Before online second-hand shopping became a thing, charity shops were the only way to shop second-hand. Over the past couple of years, thrift shops have made their way to the UK however the only thing i've found with this is the price is almost the same as buying the item from retail but they have such cool, unique items as they are picked by to be bought as opposed to donated. The UK thrift shops target more towards the 'indie' styled generations as it has almost become trendy to shop in them which I respect a lot as it is allowing people to reduce their contributions to mass production etc sometimes unknowingly. Big thrift shops such as 'thrifty store' have dominated the scene by labelling things as 'vintage' as opposed to 'second-hand' which sounds much more appealing. However, the classic charity shops are always great to support as of course, the profit benefit charity so not only are you helping reduce mass waste of clothing but also supporting and funding a charity. Charity shops have actually got easier to donate to as they now supply local clothing bins in which you put all your clothes in a bag to deposit there in a sealed 'bin' that will be collected and taken to the charity shops for you, it's that easy. Not sure where yours is? A simple google will locate the nearest bins to you.

It is hard to give advice for shopping in charity shops as sometimes it is based upon luck and location. For example, we've just gone through a lockdown (potentially going through one now) so it has given people more time to sort through their wardrobes and donate what they no longer wear so now should be a prime time to find some gems. (You should also think about when you donate, think about others that use charity shops nearer a time of need such as the winter) There is a big stigma surrounding shopping second-hand and particularly shopping in charity shops, for some reason people seem to think charity shops are only for those short on money when that isn't the case at all. Everyone is welcome to shop at them and at the end of the day the same money no matter who it comes from is going to benefit charity. I will admit though, shopping second-hand is a good, sustainable way to save on money as you do find that the prices are lower than retail. It's really just a win, win situation.


Checkered beige button-down cropped waistcoat vest from Vinted for a total of £7.90


Brand- Nasty Gal

Retail price - £28.00

Vinted price - £7.90

TOTAL SAVED £20.10


As soon as I saw this item, I NEEEDED IT!! This wasn't included in the main photoshoot because as much as I love it, it needs tailoring in slightly on the sides (job for my nanan hehe) to fit how I want it. I call this look my grandad chic'. I cannot wait to style this but it goes so well with some skinny black jeans to compliment the silhouette of the item but would go well with so much more. It gives you a neutral palette to work with which I love.


Still not convinced? Here's some high street brands that are the most sustainable

The very popular brand H&M has in this past year become more transparent with their brand and they actually have a whole blog type section on their website about sustainability and how as a brand they are trying to become better. This is so good to see and I really hope it sets as an example for other bigger brands as for me it has become such a good selling point as it is still a way I can 'shop' and still be reducing. According to H&M, they overall it use 57% recycled or sustainably sourced fibres, with a goal to reach 100% by 2030. This might not seem a lot but trust me, in comparison to other high-street brands this is a BIG step forward for H&M.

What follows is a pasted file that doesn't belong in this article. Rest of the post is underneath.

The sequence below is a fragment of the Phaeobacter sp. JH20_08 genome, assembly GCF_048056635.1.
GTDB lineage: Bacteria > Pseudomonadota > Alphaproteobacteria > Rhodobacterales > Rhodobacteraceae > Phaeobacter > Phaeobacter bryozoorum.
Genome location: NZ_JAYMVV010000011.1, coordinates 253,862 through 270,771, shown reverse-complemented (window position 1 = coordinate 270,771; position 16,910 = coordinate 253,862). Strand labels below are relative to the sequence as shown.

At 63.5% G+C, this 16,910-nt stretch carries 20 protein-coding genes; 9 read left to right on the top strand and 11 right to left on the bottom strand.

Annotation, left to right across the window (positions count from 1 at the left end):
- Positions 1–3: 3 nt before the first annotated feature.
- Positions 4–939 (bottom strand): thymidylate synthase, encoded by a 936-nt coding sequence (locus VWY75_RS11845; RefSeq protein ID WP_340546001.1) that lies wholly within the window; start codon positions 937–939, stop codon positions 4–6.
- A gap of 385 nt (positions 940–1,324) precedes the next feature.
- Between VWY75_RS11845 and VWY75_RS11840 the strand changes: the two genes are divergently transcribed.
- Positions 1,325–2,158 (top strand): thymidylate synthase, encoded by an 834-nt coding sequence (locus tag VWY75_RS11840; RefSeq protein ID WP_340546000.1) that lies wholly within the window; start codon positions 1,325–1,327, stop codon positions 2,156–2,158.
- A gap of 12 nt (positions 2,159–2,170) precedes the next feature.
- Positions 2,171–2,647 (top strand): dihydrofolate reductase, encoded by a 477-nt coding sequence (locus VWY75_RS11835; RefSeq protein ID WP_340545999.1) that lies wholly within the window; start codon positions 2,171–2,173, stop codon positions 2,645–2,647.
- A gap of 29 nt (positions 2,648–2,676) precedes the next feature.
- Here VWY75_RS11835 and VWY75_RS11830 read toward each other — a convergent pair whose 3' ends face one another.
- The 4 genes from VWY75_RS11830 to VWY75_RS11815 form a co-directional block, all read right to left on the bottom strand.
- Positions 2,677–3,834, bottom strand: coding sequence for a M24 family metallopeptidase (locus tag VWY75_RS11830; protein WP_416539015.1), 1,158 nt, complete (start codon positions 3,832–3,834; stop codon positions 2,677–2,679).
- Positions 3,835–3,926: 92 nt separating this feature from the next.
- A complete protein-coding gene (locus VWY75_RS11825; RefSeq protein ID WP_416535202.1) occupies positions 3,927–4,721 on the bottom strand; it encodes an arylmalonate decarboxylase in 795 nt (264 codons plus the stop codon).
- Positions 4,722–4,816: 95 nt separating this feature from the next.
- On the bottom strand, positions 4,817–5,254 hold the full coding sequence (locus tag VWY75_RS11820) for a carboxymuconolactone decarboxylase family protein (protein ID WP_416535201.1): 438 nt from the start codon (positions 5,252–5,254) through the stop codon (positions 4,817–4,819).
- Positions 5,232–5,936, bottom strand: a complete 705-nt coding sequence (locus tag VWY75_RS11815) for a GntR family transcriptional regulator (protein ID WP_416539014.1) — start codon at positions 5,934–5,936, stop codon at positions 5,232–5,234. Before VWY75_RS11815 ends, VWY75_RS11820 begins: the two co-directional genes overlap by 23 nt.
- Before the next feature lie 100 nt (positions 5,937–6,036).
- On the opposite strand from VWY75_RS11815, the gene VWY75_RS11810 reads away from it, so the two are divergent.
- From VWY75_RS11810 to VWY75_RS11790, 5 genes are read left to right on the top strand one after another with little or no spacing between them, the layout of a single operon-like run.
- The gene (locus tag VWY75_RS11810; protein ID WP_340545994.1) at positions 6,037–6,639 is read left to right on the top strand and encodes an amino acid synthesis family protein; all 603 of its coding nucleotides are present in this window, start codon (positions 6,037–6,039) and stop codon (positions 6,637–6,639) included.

Another brand is one of the biggest denim contributes, Levi's. Now just to put into perspective, according to Oxfam, 'it would take 13 years for one person to drink the water needed to make one cotton t-shirt and a pair of jeans.' So Levi's are trying and reduce the amount of water it takes to make their jeans which is apparently now 96% less water used in each pair of jeans.

An example of brands recognising they need to become more sustainable that I actually wore throughout the photoshoot of these unintentionally are converse, they brought out a range of shoes that were made with recycled materials...now instead of a range, lets make them all this way because yes, life is too short to waste.

Now these brands and many more aren't 100% there yet but to see some of the biggest corporate brands making a change and taking that initial step in acknowledging and beginning change in direction of becoming more sustainable is so good and I hope it spreads to more brands. We need to push for the end of fast fashion and the beginning of new ways of shopping, a more sustainable way. By brands like these becoming more transparent in their processes and their engagement in becoming more environmentally friendly we can hopefully push for more brands to do the same.


Black shoulder bag - longer strap included bought on Depop for total of £10


Brand - Skinny Dip

Condition - Brand new with tags

Retail price - £40

Depop price - £10

TOTAL SAVED £30


Saved probably my favourite till last! This was such a bargain as it came basically new with tissue paper still inside and the longer extra strap still in the plastic wrap. This is such a cute bag that goes with so many outfits and just adds that little bit extra. The fluffy handle is so soft and even when the longer strap is added, makes the bag just so different and I LOVE IT.


We need to change, we need to start thinking of ways to become more sustainable and take responsibility of what is happening to our plant. You may think it won't affect your lifetime, thats the most selfish thing you could ever say. It is down to US for the future generations to come to make change and salvage what we still are so lucky enough to have. It starts with the little things but they make such an impact on the wider scale of things.


I know this blog post was a bit on the longer side so if you made it this far THANK YOU!!


Olivia x